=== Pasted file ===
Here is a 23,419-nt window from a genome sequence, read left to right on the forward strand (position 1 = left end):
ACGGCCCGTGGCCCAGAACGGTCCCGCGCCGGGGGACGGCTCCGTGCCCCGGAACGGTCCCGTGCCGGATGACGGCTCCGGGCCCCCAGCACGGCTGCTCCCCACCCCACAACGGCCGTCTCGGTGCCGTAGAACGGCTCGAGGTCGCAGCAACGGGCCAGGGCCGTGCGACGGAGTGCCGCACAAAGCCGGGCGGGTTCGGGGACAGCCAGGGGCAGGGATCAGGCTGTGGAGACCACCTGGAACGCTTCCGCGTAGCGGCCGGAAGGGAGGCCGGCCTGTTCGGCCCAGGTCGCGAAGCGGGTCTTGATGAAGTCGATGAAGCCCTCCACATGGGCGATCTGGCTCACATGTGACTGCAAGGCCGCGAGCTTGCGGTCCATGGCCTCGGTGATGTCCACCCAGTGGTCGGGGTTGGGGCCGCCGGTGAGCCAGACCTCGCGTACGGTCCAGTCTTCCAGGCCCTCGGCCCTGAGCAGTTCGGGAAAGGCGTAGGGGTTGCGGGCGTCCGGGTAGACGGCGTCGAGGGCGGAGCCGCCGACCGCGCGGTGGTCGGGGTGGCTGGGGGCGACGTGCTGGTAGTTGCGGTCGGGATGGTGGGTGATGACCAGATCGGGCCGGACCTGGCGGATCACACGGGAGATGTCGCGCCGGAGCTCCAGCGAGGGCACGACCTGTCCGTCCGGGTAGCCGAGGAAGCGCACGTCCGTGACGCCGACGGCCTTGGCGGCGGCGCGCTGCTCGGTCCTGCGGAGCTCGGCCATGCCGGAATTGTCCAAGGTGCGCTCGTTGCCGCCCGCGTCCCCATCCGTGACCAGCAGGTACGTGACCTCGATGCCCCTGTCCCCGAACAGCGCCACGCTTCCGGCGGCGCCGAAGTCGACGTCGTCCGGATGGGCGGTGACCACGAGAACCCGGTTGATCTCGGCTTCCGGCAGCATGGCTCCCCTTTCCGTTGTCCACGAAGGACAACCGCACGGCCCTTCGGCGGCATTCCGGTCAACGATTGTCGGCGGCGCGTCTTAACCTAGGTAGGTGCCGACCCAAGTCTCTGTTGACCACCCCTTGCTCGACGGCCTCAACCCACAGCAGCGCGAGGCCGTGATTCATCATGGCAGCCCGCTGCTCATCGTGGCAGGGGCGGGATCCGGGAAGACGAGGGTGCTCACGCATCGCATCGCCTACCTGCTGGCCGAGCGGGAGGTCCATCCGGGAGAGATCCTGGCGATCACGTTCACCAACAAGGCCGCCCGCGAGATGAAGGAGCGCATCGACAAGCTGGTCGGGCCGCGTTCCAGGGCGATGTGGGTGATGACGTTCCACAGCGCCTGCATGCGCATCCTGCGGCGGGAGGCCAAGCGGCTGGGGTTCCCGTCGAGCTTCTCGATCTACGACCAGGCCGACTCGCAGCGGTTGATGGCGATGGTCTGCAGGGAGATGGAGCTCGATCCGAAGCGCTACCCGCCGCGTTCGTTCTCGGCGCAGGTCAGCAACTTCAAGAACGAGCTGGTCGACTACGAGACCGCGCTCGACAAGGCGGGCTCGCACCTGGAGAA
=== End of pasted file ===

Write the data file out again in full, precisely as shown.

Here is a 23,419-nt window from a genome sequence, read left to right on the forward strand (position 1 = left end):
ACGGCCCGTGGCCCAGAACGGTCCCGCGCCGGGGGACGGCTCCGTGCCCCGGAACGGTCCCGTGCCGGATGACGGCTCCGGGCCCCCAGCACGGCTGCTCCCCACCCCACAACGGCCGTCTCGGTGCCGTAGAACGGCTCGAGGTCGCAGCAACGGGCCAGGGCCGTGCGACGGAGTGCCGCACAAAGCCGGGCGGGTTCGGGGACAGCCAGGGGCAGGGATCAGGCTGTGGAGACCACCTGGAACGCTTCCGCGTAGCGGCCGGAAGGGAGGCCGGCCTGTTCGGCCCAGGTCGCGAAGCGGGTCTTGATGAAGTCGATGAAGCCCTCCACATGGGCGATCTGGCTCACATGTGACTGCAAGGCCGCGAGCTTGCGGTCCATGGCCTCGGTGATGTCCACCCAGTGGTCGGGGTTGGGGCCGCCGGTGAGCCAGACCTCGCGTACGGTCCAGTCTTCCAGGCCCTCGGCCCTGAGCAGTTCGGGAAAGGCGTAGGGGTTGCGGGCGTCCGGGTAGACGGCGTCGAGGGCGGAGCCGCCGACCGCGCGGTGGTCGGGGTGGCTGGGGGCGACGTGCTGGTAGTTGCGGTCGGGATGGTGGGTGATGACCAGATCGGGCCGGACCTGGCGGATCACACGGGAGATGTCGCGCCGGAGCTCCAGCGAGGGCACGACCTGTCCGTCCGGGTAGCCGAGGAAGCGCACGTCCGTGACGCCGACGGCCTTGGCGGCGGCGCGCTGCTCGGTCCTGCGGAGCTCGGCCATGCCGGAATTGTCCAAGGTGCGCTCGTTGCCGCCCGCGTCCCCATCCGTGACCAGCAGGTACGTGACCTCGATGCCCCTGTCCCCGAACAGCGCCACGCTTCCGGCGGCGCCGAAGTCGACGTCGTCCGGATGGGCGGTGACCACGAGAACCCGGTTGATCTCGGCTTCCGGCAGCATGGCTCCCCTTTCCGTTGTCCACGAAGGACAACCGCACGGCCCTTCGGCGGCATTCCGGTCAACGATTGTCGGCGGCGCGTCTTAACCTAGGTAGGTGCCGACCCAAGTCTCTGTTGACCACCCCTTGCTCGACGGCCTCAACCCACAGCAGCGCGAGGCCGTGATTCATCATGGCAGCCCGCTGCTCATCGTGGCAGGGGCGGGATCCGGGAAGACGAGGGTGCTCACGCATCGCATCGCCTACCTGCTGGCCGAGCGGGAGGTCCATCCGGGAGAGATCCTGGCGATCACGTTCACCAACAAGGCCGCCCGCGAGATGAAGGAGCGCATCGACAAGCTGGTCGGGCCGCGTTCCAGGGCGATGTGGGTGATGACGTTCCACAGCGCCTGCATGCGCATCCTGCGGCGGGAGGCCAAGCGGCTGGGGTTCCCGTCGAGCTTCTCGATCTACGACCAGGCCGACTCGCAGCGGTTGATGGCGATGGTCTGCAGGGAGATGGAGCTCGATCCGAAGCGCTACCCGCCGCGTTCGTTCTCGGCGCAGGTCAGCAACTTCAAGAACGAGCTGGTCGACTACGAGACCGCGCTCGACAAGGCGGGCTCGCACCTGGAGAA